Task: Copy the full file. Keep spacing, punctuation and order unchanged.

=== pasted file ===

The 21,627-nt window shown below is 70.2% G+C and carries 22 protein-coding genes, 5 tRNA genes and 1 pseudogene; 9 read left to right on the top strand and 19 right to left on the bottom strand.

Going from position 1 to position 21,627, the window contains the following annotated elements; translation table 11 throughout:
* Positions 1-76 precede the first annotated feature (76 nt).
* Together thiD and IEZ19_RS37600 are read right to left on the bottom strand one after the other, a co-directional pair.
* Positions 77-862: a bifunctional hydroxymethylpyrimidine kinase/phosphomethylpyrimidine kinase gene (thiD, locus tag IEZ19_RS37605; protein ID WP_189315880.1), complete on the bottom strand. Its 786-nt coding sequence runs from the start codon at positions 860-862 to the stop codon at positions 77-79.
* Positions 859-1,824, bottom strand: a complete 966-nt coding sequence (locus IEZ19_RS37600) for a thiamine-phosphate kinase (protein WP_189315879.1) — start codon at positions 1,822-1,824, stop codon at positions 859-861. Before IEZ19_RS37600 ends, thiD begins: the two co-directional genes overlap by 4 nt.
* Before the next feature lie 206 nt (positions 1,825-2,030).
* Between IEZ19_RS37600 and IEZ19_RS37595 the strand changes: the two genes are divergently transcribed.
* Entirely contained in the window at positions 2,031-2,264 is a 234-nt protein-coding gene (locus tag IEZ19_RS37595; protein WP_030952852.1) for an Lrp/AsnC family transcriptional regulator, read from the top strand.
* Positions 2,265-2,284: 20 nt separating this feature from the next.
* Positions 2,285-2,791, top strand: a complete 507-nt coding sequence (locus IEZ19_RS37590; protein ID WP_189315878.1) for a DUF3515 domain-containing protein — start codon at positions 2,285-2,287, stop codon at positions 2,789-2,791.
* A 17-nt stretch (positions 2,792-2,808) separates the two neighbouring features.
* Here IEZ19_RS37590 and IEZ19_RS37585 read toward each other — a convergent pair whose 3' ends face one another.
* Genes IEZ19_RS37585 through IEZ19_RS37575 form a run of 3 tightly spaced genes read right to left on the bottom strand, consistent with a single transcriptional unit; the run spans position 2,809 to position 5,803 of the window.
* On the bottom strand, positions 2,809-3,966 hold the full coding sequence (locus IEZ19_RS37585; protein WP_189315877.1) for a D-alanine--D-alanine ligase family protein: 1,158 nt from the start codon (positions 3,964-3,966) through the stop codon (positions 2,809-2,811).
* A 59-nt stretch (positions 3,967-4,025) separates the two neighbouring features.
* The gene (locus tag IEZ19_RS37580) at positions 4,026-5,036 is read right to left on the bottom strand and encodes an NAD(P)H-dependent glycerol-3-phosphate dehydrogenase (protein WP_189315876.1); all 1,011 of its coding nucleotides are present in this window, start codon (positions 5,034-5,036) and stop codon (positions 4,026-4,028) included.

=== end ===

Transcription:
The 21,627-nt window shown below is 70.2% G+C and carries 22 protein-coding genes, 5 tRNA genes and 1 pseudogene; 9 read left to right on the top strand and 19 right to left on the bottom strand.

Going from position 1 to position 21,627, the window contains the following annotated elements; translation table 11 throughout:
* Positions 1-76 precede the first annotated feature (76 nt).
* Together thiD and IEZ19_RS37600 are read right to left on the bottom strand one after the other, a co-directional pair.
* Positions 77-862: a bifunctional hydroxymethylpyrimidine kinase/phosphomethylpyrimidine kinase gene (thiD, locus tag IEZ19_RS37605; protein ID WP_189315880.1), complete on the bottom strand. Its 786-nt coding sequence runs from the start codon at positions 860-862 to the stop codon at positions 77-79.
* Positions 859-1,824, bottom strand: a complete 966-nt coding sequence (locus IEZ19_RS37600) for a thiamine-phosphate kinase (protein WP_189315879.1) — start codon at positions 1,822-1,824, stop codon at positions 859-861. Before IEZ19_RS37600 ends, thiD begins: the two co-directional genes overlap by 4 nt.
* Before the next feature lie 206 nt (positions 1,825-2,030).
* Between IEZ19_RS37600 and IEZ19_RS37595 the strand changes: the two genes are divergently transcribed.
* Entirely contained in the window at positions 2,031-2,264 is a 234-nt protein-coding gene (locus tag IEZ19_RS37595; protein WP_030952852.1) for an Lrp/AsnC family transcriptional regulator, read from the top strand.
* Positions 2,265-2,284: 20 nt separating this feature from the next.
* Positions 2,285-2,791, top strand: a complete 507-nt coding sequence (locus IEZ19_RS37590; protein ID WP_189315878.1) for a DUF3515 domain-containing protein — start codon at positions 2,285-2,287, stop codon at positions 2,789-2,791.
* A 17-nt stretch (positions 2,792-2,808) separates the two neighbouring features.
* Here IEZ19_RS37590 and IEZ19_RS37585 read toward each other — a convergent pair whose 3' ends face one another.
* Genes IEZ19_RS37585 through IEZ19_RS37575 form a run of 3 tightly spaced genes read right to left on the bottom strand, consistent with a single transcriptional unit; the run spans position 2,809 to position 5,803 of the window.
* On the bottom strand, positions 2,809-3,966 hold the full coding sequence (locus IEZ19_RS37585; protein WP_189315877.1) for a D-alanine--D-alanine ligase family protein: 1,158 nt from the start codon (positions 3,964-3,966) through the stop codon (positions 2,809-2,811).
* A 59-nt stretch (positions 3,967-4,025) separates the two neighbouring features.
* The gene (locus tag IEZ19_RS37580) at positions 4,026-5,036 is read right to left on the bottom strand and encodes an NAD(P)H-dependent glycerol-3-phosphate dehydrogenase (protein WP_189315876.1); all 1,011 of its coding nucleotides are present in this window, start codon (positions 5,034-5,036) and stop codon (positions 4,026-4,028) included.